of men this great change was all but imperceptible; and it was the
energy, the profound conviction, the eloquence of Bacon which first
called the attention of mankind as a whole to the power and importance
of physical research. It was he who by his lofty faith in the results
and victories of the new philosophy nerved its followers to a zeal and
confidence equal to his own. It was he above all who gave dignity to the
slow and patient processes of investigation, of experiment, of
comparison, to the sacrifice of hypothesis to fact, to the single aim
after truth, which was to be the law of modern science.

[Sidenote: Advance of the Parliament.]

While England thus became "a nest of singing birds," while Bacon was
raising the lofty fabric of his philosophical speculation, the people
itself was waking to a new sense of national freedom. Elizabeth saw the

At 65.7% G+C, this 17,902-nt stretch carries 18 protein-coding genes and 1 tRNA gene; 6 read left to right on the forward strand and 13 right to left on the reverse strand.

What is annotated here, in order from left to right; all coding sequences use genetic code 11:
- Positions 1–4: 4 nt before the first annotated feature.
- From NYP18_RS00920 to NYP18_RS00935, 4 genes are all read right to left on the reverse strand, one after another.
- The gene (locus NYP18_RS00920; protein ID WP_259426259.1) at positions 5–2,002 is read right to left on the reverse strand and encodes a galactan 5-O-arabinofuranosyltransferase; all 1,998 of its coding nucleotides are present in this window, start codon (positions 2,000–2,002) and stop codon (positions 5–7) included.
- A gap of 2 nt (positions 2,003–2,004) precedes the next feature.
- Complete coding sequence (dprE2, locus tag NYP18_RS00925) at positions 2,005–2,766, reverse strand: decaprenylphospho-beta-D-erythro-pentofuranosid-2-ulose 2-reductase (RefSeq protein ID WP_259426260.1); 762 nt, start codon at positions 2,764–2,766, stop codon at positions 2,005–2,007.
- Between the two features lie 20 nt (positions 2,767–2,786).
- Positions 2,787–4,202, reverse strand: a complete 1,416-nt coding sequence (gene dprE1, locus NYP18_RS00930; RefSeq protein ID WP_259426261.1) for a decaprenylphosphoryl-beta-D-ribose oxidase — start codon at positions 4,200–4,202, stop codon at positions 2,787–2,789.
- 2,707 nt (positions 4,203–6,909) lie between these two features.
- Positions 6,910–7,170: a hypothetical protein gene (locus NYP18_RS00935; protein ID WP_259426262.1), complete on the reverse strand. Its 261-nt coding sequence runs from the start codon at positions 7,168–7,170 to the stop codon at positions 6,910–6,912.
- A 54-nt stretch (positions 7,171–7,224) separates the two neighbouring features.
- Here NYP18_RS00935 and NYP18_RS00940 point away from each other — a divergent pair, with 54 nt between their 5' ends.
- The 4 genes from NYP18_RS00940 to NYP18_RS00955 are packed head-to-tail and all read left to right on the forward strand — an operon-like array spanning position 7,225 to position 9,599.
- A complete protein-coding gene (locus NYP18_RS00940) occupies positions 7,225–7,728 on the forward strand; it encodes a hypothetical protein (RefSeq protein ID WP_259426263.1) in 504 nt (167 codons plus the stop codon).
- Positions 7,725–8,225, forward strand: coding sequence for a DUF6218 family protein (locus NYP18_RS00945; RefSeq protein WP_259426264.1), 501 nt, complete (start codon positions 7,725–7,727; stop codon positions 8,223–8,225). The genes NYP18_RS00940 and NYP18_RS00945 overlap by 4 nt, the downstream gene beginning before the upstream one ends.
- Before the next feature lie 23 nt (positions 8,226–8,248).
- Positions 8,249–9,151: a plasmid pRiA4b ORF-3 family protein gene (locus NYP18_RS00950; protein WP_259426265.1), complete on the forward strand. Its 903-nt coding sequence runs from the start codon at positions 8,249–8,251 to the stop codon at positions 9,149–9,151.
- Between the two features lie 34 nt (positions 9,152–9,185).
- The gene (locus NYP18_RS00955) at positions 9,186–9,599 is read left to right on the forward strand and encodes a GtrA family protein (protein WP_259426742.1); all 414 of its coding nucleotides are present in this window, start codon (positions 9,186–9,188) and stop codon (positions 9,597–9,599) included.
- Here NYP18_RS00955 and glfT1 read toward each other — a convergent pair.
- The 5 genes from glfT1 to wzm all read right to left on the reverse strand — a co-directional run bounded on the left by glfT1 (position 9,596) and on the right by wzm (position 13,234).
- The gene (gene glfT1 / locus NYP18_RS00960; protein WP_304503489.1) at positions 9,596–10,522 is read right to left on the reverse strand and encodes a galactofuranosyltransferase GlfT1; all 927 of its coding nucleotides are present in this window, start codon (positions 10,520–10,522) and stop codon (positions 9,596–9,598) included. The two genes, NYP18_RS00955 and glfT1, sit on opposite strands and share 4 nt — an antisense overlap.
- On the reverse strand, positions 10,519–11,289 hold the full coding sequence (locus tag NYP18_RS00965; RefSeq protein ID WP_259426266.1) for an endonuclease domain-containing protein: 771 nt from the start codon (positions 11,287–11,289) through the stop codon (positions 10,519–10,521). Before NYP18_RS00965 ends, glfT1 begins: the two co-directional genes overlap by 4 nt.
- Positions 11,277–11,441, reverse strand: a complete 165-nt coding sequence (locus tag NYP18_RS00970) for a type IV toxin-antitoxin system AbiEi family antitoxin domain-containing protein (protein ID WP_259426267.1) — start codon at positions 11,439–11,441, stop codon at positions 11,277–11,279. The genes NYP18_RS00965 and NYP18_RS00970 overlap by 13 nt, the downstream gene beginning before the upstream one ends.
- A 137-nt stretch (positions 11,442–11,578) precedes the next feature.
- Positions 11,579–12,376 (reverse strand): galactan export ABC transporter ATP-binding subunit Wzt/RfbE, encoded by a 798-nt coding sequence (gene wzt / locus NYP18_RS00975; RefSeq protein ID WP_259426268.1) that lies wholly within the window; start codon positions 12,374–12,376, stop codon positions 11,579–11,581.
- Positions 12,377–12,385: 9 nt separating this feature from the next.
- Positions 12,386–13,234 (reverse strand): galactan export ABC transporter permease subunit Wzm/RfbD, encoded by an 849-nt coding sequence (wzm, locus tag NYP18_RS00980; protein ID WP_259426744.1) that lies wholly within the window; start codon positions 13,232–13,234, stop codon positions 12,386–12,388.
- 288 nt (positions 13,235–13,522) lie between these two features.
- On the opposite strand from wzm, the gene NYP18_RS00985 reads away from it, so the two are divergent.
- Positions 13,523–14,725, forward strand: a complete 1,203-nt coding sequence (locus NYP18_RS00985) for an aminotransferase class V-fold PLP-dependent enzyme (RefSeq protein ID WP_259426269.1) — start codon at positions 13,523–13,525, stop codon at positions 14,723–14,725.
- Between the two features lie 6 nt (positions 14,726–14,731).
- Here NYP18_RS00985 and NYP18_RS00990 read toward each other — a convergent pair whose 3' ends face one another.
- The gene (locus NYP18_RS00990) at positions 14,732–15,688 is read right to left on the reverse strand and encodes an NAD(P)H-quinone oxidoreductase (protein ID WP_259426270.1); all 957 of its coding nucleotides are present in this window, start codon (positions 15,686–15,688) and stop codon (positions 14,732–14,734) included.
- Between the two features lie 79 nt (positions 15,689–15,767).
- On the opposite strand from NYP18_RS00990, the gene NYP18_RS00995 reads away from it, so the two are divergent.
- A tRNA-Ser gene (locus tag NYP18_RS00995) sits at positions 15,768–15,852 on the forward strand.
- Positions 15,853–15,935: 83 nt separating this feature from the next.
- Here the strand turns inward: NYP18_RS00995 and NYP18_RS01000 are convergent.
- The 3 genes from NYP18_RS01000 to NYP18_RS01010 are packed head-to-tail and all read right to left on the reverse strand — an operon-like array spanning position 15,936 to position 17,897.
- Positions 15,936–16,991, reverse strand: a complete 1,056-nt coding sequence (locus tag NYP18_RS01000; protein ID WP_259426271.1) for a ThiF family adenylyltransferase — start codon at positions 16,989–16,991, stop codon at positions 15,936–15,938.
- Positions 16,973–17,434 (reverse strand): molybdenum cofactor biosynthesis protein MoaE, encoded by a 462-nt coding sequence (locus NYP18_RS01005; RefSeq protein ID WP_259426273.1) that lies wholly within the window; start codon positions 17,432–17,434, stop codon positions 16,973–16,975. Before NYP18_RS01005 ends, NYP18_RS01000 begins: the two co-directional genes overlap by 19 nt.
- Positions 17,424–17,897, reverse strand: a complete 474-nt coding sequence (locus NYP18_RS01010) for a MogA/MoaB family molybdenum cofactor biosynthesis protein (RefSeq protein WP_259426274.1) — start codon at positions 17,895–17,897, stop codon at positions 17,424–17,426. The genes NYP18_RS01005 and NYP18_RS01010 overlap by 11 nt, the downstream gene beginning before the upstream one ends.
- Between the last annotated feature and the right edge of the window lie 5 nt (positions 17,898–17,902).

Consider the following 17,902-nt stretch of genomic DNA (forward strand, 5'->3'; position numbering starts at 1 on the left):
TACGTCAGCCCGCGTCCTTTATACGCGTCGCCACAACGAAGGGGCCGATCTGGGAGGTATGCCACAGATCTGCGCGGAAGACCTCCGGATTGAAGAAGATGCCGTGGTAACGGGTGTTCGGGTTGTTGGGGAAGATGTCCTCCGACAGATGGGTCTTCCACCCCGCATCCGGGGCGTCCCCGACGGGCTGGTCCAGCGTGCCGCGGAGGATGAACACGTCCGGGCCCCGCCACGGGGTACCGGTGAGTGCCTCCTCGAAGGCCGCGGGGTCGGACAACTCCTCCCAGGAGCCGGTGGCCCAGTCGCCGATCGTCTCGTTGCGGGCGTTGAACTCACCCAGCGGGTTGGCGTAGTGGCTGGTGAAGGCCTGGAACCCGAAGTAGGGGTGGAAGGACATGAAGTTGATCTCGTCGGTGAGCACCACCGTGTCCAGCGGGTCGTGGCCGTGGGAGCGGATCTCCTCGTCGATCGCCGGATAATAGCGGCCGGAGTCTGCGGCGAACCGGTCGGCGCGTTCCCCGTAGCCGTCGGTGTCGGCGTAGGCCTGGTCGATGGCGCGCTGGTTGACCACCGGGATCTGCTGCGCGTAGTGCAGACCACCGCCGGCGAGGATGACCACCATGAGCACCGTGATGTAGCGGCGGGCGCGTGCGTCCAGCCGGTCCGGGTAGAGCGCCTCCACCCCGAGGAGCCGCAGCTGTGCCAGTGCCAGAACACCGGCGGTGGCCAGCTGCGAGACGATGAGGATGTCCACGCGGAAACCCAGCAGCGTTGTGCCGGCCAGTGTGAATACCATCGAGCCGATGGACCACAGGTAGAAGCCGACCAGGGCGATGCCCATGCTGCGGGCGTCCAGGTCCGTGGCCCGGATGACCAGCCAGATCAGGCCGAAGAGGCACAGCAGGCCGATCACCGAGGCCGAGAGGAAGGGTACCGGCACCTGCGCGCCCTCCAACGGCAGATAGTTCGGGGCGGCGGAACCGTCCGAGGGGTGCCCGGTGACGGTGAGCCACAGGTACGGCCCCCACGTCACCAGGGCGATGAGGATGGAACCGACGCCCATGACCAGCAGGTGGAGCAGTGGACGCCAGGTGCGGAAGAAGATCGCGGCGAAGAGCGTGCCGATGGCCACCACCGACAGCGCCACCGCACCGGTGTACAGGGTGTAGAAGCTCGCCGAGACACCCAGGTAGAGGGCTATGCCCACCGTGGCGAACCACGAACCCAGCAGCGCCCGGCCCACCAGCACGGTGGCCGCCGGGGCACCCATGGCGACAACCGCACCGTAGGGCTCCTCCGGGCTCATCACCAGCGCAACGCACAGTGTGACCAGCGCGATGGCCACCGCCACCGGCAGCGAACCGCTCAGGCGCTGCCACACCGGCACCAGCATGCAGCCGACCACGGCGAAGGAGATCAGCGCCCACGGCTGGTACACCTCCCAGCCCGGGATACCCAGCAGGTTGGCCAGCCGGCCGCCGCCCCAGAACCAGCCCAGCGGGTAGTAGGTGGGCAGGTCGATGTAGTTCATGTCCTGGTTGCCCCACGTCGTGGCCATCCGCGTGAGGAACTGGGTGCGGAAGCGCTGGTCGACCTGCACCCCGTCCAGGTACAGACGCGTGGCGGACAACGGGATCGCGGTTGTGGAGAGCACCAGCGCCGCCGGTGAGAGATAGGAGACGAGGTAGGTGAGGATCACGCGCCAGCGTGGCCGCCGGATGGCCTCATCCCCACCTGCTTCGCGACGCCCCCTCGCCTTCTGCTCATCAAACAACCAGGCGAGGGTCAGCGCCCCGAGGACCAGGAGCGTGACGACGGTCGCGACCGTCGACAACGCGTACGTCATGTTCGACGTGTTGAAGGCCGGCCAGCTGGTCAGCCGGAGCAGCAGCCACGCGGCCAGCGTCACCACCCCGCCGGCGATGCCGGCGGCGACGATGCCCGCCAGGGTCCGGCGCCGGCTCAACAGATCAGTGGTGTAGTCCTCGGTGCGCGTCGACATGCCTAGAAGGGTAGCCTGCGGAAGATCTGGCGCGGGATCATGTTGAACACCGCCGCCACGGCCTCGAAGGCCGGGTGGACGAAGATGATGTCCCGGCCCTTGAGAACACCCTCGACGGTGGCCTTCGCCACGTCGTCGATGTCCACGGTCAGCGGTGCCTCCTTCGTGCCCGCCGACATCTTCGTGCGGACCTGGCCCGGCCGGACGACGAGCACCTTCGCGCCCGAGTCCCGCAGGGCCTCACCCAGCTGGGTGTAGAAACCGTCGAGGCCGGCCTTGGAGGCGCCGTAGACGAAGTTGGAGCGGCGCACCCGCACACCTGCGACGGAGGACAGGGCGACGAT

forces, political and religious, which she had stubbornly held in check
for half a century pressing on her irresistibly. In spite of the rarity
of its assemblings, in spite of high words and imprisonment and
dexterous management, the Parliament had quietly gained a power which,
at her accession, the Queen could never have dreamed of its possessing.
Step by step the Lower House had won the freedom of its members from
arrest save by its own permission, the right of punishing and expelling
members for crimes committed within its walls, and of determining all
matters relating to elections. The more important claim of freedom of
speech had brought on from time to time a series of petty conflicts in
which Elizabeth generally gave way. But on this point the Commons still
shrank from any consistent repudiation of the Queen's assumption of
control. A bold protest of Peter Wentworth against her claim to exercise
such a control in 1575 was met indeed by the House itself with his
committal to the Tower; and the bolder questions which he addressed to
the Parliament of 1588, "Whether this Council is not a place for every
member of the same freely and without control, by bill or speech, to
utter any of the griefs of the Commonwealth," brought on him a fresh
imprisonment at the hands of the Council, which lasted till the